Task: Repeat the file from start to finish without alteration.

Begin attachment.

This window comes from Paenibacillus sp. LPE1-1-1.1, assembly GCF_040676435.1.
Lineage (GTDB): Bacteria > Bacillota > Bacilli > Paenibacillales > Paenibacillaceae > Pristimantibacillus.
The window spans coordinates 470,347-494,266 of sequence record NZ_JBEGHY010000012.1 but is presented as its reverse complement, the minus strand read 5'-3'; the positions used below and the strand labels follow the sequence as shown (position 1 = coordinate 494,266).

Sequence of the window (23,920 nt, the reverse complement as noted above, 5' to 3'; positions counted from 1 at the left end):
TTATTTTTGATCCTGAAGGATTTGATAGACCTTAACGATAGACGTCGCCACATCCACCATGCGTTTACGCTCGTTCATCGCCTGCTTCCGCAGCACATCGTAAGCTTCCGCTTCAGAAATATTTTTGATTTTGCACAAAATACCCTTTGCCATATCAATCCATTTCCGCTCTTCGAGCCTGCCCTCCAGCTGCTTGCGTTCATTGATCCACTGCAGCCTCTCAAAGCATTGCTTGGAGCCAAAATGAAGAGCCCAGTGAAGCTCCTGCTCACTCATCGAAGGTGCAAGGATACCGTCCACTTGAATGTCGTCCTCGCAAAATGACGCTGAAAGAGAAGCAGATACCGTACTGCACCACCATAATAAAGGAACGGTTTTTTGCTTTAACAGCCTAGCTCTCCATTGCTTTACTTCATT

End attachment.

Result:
This window comes from Paenibacillus sp. LPE1-1-1.1, assembly GCF_040676435.1.
Lineage (GTDB): Bacteria > Bacillota > Bacilli > Paenibacillales > Paenibacillaceae > Pristimantibacillus.
The window spans coordinates 470,347-494,266 of sequence record NZ_JBEGHY010000012.1 but is presented as its reverse complement, the minus strand read 5'-3'; the positions used below and the strand labels follow the sequence as shown (position 1 = coordinate 494,266).

Sequence of the window (23,920 nt, the reverse complement as noted above, 5' to 3'; positions counted from 1 at the left end):
TTATTTTTGATCCTGAAGGATTTGATAGACCTTAACGATAGACGTCGCCACATCCACCATGCGTTTACGCTCGTTCATCGCCTGCTTCCGCAGCACATCGTAAGCTTCCGCTTCAGAAATATTTTTGATTTTGCACAAAATACCCTTTGCCATATCAATCCATTTCCGCTCTTCGAGCCTGCCCTCCAGCTGCTTGCGTTCATTGATCCACTGCAGCCTCTCAAAGCATTGCTTGGAGCCAAAATGAAGAGCCCAGTGAAGCTCCTGCTCACTCATCGAAGGTGCAAGGATACCGTCCACTTGAATGTCGTCCTCGCAAAATGACGCTGAAAGAGAAGCAGATACCGTACTGCACCACCATAATAAAGGAACGGTTTTTTGCTTTAACAGCCTAGCTCTCCATTGCTTTACTTCATT